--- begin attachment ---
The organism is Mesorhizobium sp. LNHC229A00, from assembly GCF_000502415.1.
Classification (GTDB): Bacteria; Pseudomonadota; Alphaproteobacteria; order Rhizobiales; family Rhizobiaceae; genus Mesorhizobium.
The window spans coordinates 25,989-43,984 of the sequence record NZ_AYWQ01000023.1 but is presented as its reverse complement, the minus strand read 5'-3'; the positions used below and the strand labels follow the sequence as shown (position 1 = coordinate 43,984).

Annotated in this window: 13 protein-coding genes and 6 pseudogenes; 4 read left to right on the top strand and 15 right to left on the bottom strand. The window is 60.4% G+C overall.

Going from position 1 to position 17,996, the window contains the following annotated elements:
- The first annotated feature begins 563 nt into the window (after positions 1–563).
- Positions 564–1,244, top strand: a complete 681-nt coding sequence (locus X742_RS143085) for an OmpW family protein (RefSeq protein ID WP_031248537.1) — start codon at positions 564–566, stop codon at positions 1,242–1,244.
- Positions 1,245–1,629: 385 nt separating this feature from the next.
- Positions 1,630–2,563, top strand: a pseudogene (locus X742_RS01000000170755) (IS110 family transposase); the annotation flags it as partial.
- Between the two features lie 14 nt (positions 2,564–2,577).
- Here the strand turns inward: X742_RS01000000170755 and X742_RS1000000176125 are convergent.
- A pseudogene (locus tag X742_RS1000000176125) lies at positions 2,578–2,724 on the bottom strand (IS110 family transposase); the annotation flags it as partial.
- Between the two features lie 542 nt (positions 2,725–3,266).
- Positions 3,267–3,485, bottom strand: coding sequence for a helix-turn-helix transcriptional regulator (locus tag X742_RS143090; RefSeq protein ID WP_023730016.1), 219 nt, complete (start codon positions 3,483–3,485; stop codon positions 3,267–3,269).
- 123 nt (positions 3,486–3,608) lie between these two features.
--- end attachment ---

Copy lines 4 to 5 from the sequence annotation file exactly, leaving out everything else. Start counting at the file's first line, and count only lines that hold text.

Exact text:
Annotated in this window: 13 protein-coding genes and 6 pseudogenes; 4 read left to right on the top strand and 15 right to left on the bottom strand. The window is 60.4% G+C overall.

Going from position 1 to position 17,996, the window contains the following annotated elements: